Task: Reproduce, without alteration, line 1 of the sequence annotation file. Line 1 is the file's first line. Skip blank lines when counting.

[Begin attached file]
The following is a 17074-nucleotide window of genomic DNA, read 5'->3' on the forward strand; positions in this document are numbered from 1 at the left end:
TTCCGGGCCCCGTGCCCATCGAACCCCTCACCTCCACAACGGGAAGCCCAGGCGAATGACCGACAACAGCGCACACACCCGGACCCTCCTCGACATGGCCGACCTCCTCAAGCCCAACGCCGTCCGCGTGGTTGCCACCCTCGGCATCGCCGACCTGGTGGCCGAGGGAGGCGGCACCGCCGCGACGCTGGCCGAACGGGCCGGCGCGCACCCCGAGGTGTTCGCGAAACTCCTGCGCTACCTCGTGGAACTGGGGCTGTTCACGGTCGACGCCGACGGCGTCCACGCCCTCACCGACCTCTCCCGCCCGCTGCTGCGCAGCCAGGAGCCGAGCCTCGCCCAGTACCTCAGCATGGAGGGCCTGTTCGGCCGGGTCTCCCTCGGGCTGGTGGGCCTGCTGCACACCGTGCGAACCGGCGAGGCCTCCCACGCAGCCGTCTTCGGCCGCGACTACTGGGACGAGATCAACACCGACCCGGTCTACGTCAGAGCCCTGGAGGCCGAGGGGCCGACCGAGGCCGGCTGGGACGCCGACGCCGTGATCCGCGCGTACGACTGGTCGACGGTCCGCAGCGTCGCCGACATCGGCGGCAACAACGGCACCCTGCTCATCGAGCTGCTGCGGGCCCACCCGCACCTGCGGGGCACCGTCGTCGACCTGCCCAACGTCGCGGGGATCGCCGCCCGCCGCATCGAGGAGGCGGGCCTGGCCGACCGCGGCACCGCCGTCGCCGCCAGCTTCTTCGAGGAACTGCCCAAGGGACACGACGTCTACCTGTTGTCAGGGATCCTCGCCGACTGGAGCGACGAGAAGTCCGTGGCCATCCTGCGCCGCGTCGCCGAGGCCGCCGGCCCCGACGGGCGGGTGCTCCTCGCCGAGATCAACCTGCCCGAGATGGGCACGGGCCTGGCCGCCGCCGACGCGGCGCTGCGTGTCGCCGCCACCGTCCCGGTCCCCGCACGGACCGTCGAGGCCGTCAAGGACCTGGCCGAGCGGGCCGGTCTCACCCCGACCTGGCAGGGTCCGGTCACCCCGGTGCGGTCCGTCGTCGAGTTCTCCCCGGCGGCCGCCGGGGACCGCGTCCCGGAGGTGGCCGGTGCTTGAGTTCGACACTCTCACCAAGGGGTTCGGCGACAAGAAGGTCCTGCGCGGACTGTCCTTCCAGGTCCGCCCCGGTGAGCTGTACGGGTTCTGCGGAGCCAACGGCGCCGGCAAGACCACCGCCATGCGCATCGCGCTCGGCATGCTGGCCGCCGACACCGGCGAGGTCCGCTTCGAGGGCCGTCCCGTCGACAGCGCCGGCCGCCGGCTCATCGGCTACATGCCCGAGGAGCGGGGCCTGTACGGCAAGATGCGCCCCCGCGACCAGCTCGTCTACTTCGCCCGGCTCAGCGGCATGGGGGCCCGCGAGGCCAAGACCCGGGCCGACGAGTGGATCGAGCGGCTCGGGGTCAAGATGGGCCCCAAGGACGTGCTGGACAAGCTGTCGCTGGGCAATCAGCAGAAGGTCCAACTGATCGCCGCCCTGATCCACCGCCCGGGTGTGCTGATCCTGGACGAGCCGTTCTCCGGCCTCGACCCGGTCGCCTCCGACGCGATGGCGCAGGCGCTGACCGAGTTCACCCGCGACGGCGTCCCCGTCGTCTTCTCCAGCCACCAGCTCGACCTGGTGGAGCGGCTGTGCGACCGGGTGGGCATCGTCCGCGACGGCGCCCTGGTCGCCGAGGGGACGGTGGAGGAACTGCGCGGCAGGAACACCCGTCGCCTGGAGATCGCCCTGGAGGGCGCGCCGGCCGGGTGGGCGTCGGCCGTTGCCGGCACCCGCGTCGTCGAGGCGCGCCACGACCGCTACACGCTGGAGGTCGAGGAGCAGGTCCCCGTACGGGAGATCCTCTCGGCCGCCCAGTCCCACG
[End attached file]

The following is a 17074-nucleotide window of genomic DNA, read 5'->3' on the forward strand; positions in this document are numbered from 1 at the left end: